Sunday, April 26, 2009

4-26-09 Beech Bark Disease, the archaic forests of New England, and the future

The snow has melted back uphill to a little over 2500 feet on the north-facing slopes so the woods below that, and the trails, are pretty much free of ice and snow. There's still a huge amount of snow above 3000 feet. I took a quick afternoon hike last Saturday intending to go up Mt. Adams but got as far as Madison Hut at 4800 feet and turned around as the weather above was perfectly wretched with no visibility and cold. Of course, by the time I got well down the Valley Way Trail, the clouds dispersed and the sun was fully out and it actually got hot.

The reason for heading up the Valley Way in the first place was to visit a large grove of mixed hardwoods, mostly beech and sugar maple, that I've been studying for a number of years. The grove begins at the 1500 foot contour line between the Airline Trail and the Valley Way and extends uphill to about the 2500 foot contour line. Over several decades the grove has been host to Beech Bark disease (BBD) that has caused a high mortality of American beech (Fagus grandifolia Ehrl.) throughout its present range from eastern Canada, New England and BBD has now ventured as far south as West Virginia. Beech Bark Disease is also referred to as Beech Scale and is caused by infestations of a tiny insect called Beech Scale, Cryptococcus fagisuga, coupled with a tree killing fungus Nectria coccinea var. faginata (sometimes it's a relative of coccinea by the name of Nectria galligena). The scale penetrates the bark of the beech trees and then the fungus, the Nectria, moves into the opening made by the scale and eventually kills the tree. The kill-time varies, I've found, and in this grove trees have surivived with the Nectria for a decade.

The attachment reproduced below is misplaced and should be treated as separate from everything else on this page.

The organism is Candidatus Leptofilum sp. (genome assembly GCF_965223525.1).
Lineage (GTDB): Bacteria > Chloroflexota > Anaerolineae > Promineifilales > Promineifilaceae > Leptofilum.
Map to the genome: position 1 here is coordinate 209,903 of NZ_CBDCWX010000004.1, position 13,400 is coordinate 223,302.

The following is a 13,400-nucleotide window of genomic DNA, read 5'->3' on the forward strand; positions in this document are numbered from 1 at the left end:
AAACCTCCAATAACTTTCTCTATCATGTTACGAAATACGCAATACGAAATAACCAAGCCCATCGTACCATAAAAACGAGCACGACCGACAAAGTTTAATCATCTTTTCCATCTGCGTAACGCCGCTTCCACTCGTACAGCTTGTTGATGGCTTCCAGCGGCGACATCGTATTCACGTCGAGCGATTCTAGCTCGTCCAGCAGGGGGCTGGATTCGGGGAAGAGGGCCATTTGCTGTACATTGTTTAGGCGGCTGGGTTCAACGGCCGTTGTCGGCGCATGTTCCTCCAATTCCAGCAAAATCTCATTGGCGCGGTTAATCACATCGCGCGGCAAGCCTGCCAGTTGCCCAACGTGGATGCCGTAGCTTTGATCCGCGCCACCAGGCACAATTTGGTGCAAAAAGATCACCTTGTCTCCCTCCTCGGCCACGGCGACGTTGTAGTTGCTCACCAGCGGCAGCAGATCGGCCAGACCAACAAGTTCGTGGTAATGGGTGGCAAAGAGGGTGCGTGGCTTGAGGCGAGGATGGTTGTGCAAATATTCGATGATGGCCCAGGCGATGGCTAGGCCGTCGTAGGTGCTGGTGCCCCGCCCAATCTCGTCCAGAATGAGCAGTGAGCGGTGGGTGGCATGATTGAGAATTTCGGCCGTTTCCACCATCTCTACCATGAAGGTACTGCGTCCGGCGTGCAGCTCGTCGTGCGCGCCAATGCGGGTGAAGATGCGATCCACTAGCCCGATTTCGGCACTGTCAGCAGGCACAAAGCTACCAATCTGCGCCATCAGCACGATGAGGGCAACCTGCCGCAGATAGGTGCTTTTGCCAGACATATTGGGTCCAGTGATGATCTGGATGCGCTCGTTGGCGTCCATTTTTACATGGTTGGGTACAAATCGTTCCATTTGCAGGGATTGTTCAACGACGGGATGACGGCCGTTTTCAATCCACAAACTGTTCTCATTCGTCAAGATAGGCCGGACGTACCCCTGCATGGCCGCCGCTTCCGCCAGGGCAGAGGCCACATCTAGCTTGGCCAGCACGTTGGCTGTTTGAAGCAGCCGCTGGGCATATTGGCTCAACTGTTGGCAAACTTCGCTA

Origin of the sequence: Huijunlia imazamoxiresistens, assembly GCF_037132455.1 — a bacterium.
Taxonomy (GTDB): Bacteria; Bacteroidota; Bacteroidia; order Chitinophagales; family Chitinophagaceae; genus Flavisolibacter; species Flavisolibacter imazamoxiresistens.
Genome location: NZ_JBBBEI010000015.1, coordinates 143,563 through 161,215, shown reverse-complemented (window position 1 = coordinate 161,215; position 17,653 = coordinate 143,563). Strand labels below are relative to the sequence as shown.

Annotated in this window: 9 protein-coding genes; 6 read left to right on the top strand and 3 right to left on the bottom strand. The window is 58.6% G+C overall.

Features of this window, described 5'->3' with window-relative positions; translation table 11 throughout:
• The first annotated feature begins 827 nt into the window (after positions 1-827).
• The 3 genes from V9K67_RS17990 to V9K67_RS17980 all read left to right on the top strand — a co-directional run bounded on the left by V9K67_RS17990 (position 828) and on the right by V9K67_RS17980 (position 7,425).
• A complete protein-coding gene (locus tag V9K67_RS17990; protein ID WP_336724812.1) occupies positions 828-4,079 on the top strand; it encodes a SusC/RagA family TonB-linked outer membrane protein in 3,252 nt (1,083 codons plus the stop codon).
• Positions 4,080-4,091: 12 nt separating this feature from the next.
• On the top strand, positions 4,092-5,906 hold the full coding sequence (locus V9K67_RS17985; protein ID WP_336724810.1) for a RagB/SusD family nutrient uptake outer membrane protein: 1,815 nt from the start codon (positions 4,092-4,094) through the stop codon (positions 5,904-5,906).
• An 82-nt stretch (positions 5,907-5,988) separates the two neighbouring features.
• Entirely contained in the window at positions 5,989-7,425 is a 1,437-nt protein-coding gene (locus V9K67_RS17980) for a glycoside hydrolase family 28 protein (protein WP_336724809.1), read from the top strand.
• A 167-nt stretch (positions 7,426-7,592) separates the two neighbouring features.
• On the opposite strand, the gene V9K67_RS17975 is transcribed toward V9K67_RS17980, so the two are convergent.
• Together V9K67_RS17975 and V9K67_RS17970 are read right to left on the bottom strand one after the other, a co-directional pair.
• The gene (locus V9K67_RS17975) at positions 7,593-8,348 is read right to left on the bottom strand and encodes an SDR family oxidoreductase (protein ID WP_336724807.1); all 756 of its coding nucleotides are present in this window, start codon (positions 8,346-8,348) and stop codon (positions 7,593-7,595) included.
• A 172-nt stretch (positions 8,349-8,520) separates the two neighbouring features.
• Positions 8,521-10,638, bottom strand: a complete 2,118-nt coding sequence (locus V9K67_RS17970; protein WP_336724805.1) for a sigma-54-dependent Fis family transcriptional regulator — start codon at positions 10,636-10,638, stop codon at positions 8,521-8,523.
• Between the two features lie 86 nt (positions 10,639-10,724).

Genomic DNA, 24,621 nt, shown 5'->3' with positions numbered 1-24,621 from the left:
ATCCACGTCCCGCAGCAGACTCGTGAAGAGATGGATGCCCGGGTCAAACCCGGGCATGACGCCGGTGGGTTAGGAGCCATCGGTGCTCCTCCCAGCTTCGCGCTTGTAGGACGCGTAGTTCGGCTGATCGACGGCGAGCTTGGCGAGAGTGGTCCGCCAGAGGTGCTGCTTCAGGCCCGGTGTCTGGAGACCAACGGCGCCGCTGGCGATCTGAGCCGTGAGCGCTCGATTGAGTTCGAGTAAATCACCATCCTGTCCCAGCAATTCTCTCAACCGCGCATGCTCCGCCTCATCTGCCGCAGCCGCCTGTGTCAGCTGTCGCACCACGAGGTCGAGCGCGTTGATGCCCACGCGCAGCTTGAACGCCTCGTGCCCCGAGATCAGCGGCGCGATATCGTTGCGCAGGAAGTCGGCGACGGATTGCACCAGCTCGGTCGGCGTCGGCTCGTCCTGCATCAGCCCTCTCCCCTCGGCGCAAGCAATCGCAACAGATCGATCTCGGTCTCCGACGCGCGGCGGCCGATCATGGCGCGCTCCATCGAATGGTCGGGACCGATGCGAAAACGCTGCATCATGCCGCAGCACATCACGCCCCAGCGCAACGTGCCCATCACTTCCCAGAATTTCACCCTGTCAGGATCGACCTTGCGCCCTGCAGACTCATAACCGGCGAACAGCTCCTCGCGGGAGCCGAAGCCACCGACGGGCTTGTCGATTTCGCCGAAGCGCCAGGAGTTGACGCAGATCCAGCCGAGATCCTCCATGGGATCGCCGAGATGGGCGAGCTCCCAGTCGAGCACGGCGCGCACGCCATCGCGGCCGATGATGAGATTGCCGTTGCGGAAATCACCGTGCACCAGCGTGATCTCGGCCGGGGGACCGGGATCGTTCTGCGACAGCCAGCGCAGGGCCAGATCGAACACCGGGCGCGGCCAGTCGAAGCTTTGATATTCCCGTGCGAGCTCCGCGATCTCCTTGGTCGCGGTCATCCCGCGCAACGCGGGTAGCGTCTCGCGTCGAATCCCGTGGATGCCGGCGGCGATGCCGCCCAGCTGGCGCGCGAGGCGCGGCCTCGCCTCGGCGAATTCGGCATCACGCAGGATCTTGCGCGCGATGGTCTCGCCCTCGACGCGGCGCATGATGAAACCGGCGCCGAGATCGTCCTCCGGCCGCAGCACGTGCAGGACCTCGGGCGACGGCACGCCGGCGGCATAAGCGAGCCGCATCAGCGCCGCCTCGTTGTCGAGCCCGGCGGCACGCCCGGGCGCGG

The photo above is of a tree that has been fairly healthy during the 20 years I have been studying this grove. However, the tree is beginning to show signs of BBD with the white, waxy deposits you can see on the lower part of the trunk towards the camera. Just to get you oriented I'll repeat that this tree is growing on the north slope of Mt. Madison in the Presidential Range of the White Mountains in the White Mountain National Forest in north central New Hampshire (in the US). The tree is growing on the 1500 foot contour line (1500 feet above sea level) between the Valley Way Trail and the Air Line Trail.

In this photo of the beech-sugar maple grove on Mt. Madison the beech trees in the right foreground are infested/infected with BBD but the other individual beeches appear to be disease free. I've found that in this grove there are a number of trees that do not become infested 1.) at all but are relatively few, or 2.) only after a significant period of time and not relative to other trees close by which are infected even with DBHs as low as 3 inches.

Along with sugar maple (Acer saccarum) beech is a dominant tree in the eastern Boreal Forest of North America. It is deciduous, grows to maturity in roughly 100 years, and lives for up to 250 years in groves like the one I'm observing on Mt. Madison. Some American beech have been ring-counted to almost 450 years old but that is not an average age at maturity. Beech have been a component in the northern forests for many thousands of years, possibly 7,000 years but definitely for 6,000 years.